Tuned In

The "Bitter" Story, and Why Disclosure Works

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One of the angles lost in much of the coverage of Barack Obama’s remarks in San Francisco about “bitter” small-town voters and their social beliefs was that the reporter who broke it for The Huffington Post, Mayhill Fowler, was an Obama supporter—and, in fact, an Obama donor. What’s more, her editor, Jay Rosen—who founded HuffPo’s Off the Bus political reporting program—also discloses having voted for Obama. Rosen goes into detail about how the story made it into print in a HuffPo followup. (Off the Bus is a “pro-am” journalism project that taps amateur “citizen journalists,” like Fowler, to contribute coverage of campaigns—including events they have access to as campaign supporters—working with professional editors like Rosen. Update: while Rosen founded and co-publishes Off the Bus, he notes in a comment that he did not edit this piece itself; I’ve corrected accordingly.)

When I wrote a column arguing that journalists writing about politics should disclose who they’re voting for—just like reporters disclose what stocks they own when writing about the company—a lot of people thought it was an unattainable pipe dream that would make political journalism impossible and uncredible.

Now we have a major case of disclosure-journalism in action. And you’d have a hard time claiming that the story helped the reporter and editors’ candidate.

Some of the criticisms I heard about having journalists disclose their votes included: that doing so would make people more mistrustful of the media; that the news would become more polarized between outlets that were “for” specific camps; that the practice would simply excuse biased reporting. All fair criticisms, if largely unprovable. (Just like it’s unprovable for me to claim the practice would make journalism better, until the practice actually is widely adopted.)

But think about how the Obama “bitterness” story would have played out under the usual rules of journalism, in which reporters and editors don’t tell you who they support.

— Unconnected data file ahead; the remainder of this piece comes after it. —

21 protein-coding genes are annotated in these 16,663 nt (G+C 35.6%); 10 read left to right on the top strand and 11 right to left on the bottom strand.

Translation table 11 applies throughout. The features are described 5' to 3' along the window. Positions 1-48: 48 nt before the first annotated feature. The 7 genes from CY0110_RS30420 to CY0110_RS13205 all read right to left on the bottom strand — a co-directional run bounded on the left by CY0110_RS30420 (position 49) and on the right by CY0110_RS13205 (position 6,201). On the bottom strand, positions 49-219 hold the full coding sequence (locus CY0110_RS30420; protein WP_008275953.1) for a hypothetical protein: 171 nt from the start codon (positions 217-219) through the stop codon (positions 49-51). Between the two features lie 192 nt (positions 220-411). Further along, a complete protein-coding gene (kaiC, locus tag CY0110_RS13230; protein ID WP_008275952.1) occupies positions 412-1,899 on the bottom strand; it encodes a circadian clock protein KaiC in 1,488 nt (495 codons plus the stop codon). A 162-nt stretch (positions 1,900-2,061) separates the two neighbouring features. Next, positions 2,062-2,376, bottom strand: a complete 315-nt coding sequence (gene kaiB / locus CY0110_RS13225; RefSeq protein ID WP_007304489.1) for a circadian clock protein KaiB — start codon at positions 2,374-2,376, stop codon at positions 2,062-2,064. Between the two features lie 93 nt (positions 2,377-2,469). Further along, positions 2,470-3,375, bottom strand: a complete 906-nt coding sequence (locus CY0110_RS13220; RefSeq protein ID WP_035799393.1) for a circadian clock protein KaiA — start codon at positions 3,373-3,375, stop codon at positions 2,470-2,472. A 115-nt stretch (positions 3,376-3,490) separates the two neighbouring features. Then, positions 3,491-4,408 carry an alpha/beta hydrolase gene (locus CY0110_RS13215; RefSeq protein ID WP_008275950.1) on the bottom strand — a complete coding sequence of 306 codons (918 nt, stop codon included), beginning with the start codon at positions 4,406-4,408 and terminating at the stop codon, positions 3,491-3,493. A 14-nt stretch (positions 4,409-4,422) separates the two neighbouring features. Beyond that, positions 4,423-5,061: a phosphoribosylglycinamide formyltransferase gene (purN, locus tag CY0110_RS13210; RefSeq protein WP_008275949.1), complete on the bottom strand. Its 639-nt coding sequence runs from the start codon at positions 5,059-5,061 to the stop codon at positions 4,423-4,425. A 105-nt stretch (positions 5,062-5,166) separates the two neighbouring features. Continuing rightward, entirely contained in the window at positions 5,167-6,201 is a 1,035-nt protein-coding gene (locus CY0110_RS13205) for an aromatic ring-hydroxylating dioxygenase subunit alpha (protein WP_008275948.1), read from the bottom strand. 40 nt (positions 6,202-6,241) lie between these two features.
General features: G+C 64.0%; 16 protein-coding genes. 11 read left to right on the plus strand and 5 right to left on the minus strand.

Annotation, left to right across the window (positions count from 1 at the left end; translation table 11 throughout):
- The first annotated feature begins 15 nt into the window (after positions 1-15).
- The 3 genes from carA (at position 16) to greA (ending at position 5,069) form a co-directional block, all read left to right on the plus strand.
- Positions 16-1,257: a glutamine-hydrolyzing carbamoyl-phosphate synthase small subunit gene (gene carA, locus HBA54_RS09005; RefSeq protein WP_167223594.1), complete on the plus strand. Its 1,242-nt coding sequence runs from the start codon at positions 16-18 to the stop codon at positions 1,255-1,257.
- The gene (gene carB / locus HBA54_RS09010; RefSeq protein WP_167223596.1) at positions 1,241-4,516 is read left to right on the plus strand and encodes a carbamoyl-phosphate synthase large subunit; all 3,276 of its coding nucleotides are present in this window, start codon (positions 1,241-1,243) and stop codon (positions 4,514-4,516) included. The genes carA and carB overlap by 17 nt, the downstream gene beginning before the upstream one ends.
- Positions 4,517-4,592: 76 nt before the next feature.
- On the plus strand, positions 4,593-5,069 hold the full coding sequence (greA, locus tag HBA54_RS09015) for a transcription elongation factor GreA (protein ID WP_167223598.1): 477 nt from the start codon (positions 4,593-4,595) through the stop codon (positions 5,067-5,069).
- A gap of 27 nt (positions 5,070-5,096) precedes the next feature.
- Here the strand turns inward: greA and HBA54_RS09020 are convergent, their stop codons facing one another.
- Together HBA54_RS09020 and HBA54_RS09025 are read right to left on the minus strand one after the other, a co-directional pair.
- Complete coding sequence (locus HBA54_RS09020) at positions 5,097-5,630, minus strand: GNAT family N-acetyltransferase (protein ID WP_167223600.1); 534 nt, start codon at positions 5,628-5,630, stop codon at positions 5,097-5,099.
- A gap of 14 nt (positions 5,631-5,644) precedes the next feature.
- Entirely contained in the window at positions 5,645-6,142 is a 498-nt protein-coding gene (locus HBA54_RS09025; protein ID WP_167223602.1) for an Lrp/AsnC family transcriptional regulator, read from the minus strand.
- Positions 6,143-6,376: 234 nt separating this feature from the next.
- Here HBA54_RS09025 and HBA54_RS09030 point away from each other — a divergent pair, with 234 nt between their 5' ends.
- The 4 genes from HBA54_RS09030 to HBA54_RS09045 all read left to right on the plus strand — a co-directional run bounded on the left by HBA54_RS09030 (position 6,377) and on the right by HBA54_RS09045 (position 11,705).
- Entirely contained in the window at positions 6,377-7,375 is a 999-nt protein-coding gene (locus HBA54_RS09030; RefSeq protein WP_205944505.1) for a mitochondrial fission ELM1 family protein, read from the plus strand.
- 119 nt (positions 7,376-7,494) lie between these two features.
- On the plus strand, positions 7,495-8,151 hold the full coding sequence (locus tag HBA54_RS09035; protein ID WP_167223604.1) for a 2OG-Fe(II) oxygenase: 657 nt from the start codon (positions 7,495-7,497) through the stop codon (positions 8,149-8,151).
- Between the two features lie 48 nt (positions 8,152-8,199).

You would not know who the reporter and her editor had voted for in the primaries. But almost certainly, the story would have been written and edited by people who voted for someone in the primaries. (Journalists are educated white-collar professionals, a group with a very high voter turnout.) Because of the volatility and potential effect on the elections, a lot of readers out there would be trying to read between the lines and to guess which candidate the writer and editor supported. And—because of the nature of the scoop—most of them would have guessed wrong.

Instead, what you have is a story that—as had to be obvious before it ever saw print—only hurts the candidate the writer and editor co-publisher (and I) voted for; yet it came out anyway. (Indeed, since the writer had access because she was an Obama supporter, the story very like would never have been broken any other way.) And because of the transparency, this very controversial story came out in such a way that it’s hard, if not impossible, to attack the motivations of the people who broke it.

I mean, I suppose you could argue that they were somehow trying to help Obama in the way they presented the story, but (1) clearly the best way to do that would have been to sit on the story altogether and (2) if that was really their goal, they plainly did a lousy job of it. You could argue that Fowler’s support for Obama threatened to compromise her journalism, since she said she considered not doing the story, but (1) she did decide to do the story and (2) a “real” reporter would not have been in the room in the first place.

Or you could, if you work hard enough, try to politically excommunicate Fowler: call her a traitor to the Obama campaign or—because she also gave money to Clinton and fellow Tennessean Fred Thompson—a covert Hillary or GOP saboteur. But that wouldn’t account for the assistance of her Obama-voting editor publisher. More likely, it seems that the people who broke the story did what, frankly, most journalists do (and what all good journalists do)—they put the information out because their loyalty to the news was greater than their loyalty to any candidate.

Now, I’m not saying this makes the HuffPo’s report a good story or a bad one. You can argue that it was a revealing insight into Obama’s beliefs, or overblown gotcha journalism. The point is, if a story is good or bad, it is good or bad regardless of who the reporter voted for. And now we can look at the HuffPo story and make that judgment, taking into consideration—among many other things—the relevant information of Fowler’s disclosure. And we can do so without the pointless distraction of the I-bet-I-can-figure-out-who-you’re-in-the-tank-for game.

Which is at least better than the reams of follow-up stories and hours of commentary that have followed on the story—produced by journalists who almost certainly support or voted for some candidate, most of whom will never tell you which candidate.

Of course, disclosure is my personal hobbyhorse—so I’m hopelessly biased.